Brig. Gen. Robert I. Miller (right) relieved Rear Adm. William M. Roberts (center) to become the third commandant of the Medical Education & Training Campus during a change of commandant ceremony Sept. 24 at Joint Base San Antonio-Fort Sam Houston. Miller is METC's first Air Force commandant, a position that also inherits the dual hat of education and training director for the new Defense Health Agency. Lt. Gen. Douglas Robb (left), Director of the Defense Health Agency, presided over the ceremony.
Photo by Lisa Braun (Photo by LISA BRAUN)
Rear Adm. William Roberts congratulates Brig. Gen. Robert Miller on relieving him as the new Medical Education and Training Campus commandant during a Change of Commandant ceremony September 24. Miller is METC's first Air Force commandant, a position that also inherits the dual hat of Education & Training (E&T) director for the new Defense Health Agency. Lt. Gen. Douglas Robb, Director of the Defense Health Agency, presided over the ceremony while the Honorable Dr. Jonathan Woodson, Assistant Secretary of Defense for Health Affairs, served as guest speaker
(Photo by Lisa Braun)
(Photo by LISA BRAUN)
JBSA-FORT SAM HOUSTON —
Brig. Gen. Robert I. Miller took the "stick" from Rear Adm. William M. Roberts and became the third commandant of the Medical Education and Training Campus during a change of commandant ceremony Sept. 24 at the Student Academic Support Building auditorium at Joint Base San Antonio-Fort Sam Houston.
Miller is METC's first Air Force commandant, a position that also inherits the dual hat of education and training director for the new Defense Health Agency.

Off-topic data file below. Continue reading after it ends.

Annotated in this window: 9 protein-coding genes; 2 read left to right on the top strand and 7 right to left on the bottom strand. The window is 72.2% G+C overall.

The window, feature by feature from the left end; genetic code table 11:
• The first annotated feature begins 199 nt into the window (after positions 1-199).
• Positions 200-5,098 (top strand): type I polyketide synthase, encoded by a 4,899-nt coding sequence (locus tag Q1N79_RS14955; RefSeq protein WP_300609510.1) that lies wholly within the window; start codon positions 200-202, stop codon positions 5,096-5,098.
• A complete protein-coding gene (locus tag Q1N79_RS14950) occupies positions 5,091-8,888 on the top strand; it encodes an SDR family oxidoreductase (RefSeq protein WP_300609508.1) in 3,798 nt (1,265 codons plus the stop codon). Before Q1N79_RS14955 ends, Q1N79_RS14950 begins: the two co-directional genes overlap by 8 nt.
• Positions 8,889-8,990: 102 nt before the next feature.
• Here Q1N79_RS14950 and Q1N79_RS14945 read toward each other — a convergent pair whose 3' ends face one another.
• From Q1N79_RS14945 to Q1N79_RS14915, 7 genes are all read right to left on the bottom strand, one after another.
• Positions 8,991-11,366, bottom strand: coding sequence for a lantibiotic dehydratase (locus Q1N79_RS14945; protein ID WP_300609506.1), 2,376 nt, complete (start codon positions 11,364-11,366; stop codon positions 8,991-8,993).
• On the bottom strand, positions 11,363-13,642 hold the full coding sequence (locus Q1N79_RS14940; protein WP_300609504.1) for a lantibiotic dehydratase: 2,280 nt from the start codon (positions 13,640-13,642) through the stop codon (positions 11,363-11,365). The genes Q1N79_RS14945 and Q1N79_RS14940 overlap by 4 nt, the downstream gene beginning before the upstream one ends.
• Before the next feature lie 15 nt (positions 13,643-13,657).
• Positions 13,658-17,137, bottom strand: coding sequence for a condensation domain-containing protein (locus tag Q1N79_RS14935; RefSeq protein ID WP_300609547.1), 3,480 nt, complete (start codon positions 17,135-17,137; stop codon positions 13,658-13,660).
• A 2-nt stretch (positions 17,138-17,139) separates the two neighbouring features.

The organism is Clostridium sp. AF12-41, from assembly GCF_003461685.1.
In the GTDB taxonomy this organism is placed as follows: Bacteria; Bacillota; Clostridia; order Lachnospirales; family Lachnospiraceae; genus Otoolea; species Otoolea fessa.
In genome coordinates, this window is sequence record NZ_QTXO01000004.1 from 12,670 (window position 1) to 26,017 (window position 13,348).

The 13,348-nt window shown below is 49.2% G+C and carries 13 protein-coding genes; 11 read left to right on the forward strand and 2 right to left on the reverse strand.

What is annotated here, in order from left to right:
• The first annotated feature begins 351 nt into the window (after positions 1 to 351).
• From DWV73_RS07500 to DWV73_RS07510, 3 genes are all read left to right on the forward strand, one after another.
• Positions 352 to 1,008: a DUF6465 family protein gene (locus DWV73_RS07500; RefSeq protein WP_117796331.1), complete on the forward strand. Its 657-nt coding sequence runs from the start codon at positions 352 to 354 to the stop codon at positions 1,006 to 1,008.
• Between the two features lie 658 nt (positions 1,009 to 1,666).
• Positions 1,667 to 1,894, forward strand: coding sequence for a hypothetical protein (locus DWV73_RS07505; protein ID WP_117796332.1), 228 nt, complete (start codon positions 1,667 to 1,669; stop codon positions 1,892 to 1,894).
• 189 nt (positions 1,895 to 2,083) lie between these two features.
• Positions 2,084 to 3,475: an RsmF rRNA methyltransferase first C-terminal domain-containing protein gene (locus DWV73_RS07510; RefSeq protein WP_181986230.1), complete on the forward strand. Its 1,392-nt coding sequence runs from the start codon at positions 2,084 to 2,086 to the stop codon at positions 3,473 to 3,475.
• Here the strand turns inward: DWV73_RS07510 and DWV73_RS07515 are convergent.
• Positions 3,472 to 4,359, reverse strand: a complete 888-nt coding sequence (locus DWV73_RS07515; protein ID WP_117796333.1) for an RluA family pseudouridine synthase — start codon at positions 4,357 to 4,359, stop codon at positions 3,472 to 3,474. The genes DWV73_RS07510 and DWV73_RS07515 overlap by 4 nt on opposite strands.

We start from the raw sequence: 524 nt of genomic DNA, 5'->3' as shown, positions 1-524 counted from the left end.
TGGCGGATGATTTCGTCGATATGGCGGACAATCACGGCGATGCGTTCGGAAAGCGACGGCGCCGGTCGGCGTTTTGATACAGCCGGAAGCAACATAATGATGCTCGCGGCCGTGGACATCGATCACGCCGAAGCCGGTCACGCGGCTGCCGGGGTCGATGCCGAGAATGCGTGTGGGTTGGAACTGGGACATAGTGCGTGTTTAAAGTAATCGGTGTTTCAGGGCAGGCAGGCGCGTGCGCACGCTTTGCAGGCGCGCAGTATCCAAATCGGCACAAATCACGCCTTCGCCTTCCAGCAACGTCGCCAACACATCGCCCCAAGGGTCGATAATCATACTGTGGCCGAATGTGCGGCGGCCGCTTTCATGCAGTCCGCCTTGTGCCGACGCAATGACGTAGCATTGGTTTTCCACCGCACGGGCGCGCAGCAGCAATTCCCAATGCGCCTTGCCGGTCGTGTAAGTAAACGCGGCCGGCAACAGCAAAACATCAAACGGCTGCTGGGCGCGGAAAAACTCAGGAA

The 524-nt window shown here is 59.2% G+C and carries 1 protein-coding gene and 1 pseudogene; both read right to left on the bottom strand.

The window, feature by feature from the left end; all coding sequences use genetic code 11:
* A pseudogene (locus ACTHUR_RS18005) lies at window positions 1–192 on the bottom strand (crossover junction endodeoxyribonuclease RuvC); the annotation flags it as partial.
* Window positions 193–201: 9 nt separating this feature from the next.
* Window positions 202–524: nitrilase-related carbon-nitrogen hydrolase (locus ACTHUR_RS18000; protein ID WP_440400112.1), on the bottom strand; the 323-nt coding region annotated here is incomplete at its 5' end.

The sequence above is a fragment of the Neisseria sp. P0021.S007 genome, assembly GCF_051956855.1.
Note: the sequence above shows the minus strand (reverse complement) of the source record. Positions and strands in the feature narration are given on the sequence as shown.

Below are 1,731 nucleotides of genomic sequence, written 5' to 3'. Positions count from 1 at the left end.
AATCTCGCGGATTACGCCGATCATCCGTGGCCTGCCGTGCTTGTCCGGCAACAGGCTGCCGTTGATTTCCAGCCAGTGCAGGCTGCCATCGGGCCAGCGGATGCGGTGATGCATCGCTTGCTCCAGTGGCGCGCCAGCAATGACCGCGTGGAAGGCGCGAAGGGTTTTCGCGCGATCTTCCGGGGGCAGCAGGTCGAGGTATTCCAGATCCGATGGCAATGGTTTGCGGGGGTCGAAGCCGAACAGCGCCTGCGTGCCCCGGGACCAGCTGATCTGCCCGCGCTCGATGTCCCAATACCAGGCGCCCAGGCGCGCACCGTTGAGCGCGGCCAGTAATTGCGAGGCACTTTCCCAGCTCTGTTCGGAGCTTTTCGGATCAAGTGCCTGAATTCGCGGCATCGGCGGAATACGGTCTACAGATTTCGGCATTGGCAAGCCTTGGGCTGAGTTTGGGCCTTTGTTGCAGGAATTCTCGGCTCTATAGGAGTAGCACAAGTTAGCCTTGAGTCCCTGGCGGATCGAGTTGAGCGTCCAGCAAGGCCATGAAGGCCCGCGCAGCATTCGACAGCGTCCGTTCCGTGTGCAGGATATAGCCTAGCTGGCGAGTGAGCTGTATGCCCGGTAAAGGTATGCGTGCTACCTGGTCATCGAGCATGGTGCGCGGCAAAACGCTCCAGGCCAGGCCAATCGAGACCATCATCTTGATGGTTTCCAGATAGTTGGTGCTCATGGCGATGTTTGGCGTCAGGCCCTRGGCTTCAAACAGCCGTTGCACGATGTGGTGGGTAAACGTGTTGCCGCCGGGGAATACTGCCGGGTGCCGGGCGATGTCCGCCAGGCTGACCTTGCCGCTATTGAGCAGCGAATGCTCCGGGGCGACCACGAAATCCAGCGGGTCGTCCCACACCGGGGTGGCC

Lt. Gen. Douglas Robb, director of the Defense Health Agency, presided over the ceremony, while the Dr. Jonathan Woodson, Assistant Secretary of Defense for Health Affairs, served as guest speaker.
The ceremony reflected the tri-service nature of METC, which trains enlisted Army, Navy and Air Force students to become medics, hospital corpsmen, medical technicians or specialists in an array of medical fields.
Elements of different service traditions were evident throughout the ceremony, including a Navy boatswain's mate piping the official party aboard, a multi-service color guard and the Air Force tradition of passing of the flag.
While introducing Woodsen, Robb spoke about having been assigned as joint surgeon on the staff of the Chairman of the Joint Chiefs prior to his position as director of the Defense Health Agency, explaining that from both vantage points "the concept and the reality of a joint medical education and training center was near and dear to my heart."
"What Bill Roberts did during his tenure was to assure - and reassure, and reassure again - to all of us that becoming more joint and integrated was not a threat," Robb continued. "It was additive, it was complimentary, it is a force multiplier. We still have our uniforms, we still have our unique missions, we still have our reporting chains ... but we have even more in common than we have differences.
"Our strength is in our diversity, but more importantly our strength is in our unity of effort," Robb emphasized.
Woodson got right to the point in his remarks, stating that METC is one of the most important institutions anywhere in the Military Health System.
"It is at institutions like METC, like West Point, or the Naval War College, or Air Command and Staff College, where we study and learn from our experiences and we share our wisdom with the next generation of military leaders," said Woodson. "The next generation of medical leaders in our system starts their journey right here."
Woodson continued, "It's our job to ensure our medical teams understand each other at each of those critical hand-offs; that we use common processes and common equipment and know how to interact with each other.
"That's what METC is here for. That is why this institution was established. It's working and all of you have made that happen," he stated.
Woodson concluded, "Thank you Admiral Roberts for both a career of exceptional service, and an historic role in leading this organization. And congratulations General Miller on accepting such an important leadership opportunity. I wish you both great success."